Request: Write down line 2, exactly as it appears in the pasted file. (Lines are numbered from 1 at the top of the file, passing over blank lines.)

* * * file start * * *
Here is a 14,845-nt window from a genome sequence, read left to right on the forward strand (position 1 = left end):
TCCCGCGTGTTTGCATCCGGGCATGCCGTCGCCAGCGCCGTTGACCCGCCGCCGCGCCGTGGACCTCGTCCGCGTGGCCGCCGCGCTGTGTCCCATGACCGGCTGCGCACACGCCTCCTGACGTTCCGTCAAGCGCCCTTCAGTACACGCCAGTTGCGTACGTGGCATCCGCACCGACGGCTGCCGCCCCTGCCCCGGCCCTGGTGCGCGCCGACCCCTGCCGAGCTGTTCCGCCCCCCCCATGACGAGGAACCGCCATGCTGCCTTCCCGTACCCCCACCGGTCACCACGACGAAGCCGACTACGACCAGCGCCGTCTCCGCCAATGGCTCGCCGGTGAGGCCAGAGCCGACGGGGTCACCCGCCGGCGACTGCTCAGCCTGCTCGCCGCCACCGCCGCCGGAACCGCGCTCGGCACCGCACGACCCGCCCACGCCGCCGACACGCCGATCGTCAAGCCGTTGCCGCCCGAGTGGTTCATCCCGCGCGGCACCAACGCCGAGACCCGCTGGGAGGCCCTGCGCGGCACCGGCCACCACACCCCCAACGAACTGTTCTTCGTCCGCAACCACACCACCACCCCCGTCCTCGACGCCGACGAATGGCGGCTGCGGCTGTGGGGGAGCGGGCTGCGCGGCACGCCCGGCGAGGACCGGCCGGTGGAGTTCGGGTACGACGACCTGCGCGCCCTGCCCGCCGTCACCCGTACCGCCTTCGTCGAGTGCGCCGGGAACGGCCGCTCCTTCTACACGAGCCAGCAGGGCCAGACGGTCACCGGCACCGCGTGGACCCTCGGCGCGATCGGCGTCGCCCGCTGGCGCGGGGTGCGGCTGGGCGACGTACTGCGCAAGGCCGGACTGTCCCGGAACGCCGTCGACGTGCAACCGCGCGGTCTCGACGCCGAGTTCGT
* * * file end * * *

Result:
TCCCGCGTGTTTGCATCCGGGCATGCCGTCGCCAGCGCCGTTGACCCGCCGCCGCGCCGTGGACCTCGTCCGCGTGGCCGCCGCGCTGTGTCCCATGACCGGCTGCGCACACGCCTCCTGACGTTCCGTCAAGCGCCCTTCAGTACACGCCAGTTGCGTACGTGGCATCCGCACCGACGGCTGCCGCCCCTGCCCCGGCCCTGGTGCGCGCCGACCCCTGCCGAGCTGTTCCGCCCCCCCCATGACGAGGAACCGCCATGCTGCCTTCCCGTACCCCCACCGGTCACCACGACGAAGCCGACTACGACCAGCGCCGTCTCCGCCAATGGCTCGCCGGTGAGGCCAGAGCCGACGGGGTCACCCGCCGGCGACTGCTCAGCCTGCTCGCCGCCACCGCCGCCGGAACCGCGCTCGGCACCGCACGACCCGCCCACGCCGCCGACACGCCGATCGTCAAGCCGTTGCCGCCCGAGTGGTTCATCCCGCGCGGCACCAACGCCGAGACCCGCTGGGAGGCCCTGCGCGGCACCGGCCACCACACCCCCAACGAACTGTTCTTCGTCCGCAACCACACCACCACCCCCGTCCTCGACGCCGACGAATGGCGGCTGCGGCTGTGGGGGAGCGGGCTGCGCGGCACGCCCGGCGAGGACCGGCCGGTGGAGTTCGGGTACGACGACCTGCGCGCCCTGCCCGCCGTCACCCGTACCGCCTTCGTCGAGTGCGCCGGGAACGGCCGCTCCTTCTACACGAGCCAGCAGGGCCAGACGGTCACCGGCACCGCGTGGACCCTCGGCGCGATCGGCGTCGCCCGCTGGCGCGGGGTGCGGCTGGGCGACGTACTGCGCAAGGCCGGACTGTCCCGGAACGCCGTCGACGTGCAACCGCGCGGTCTCGACGCCGAGTTCGT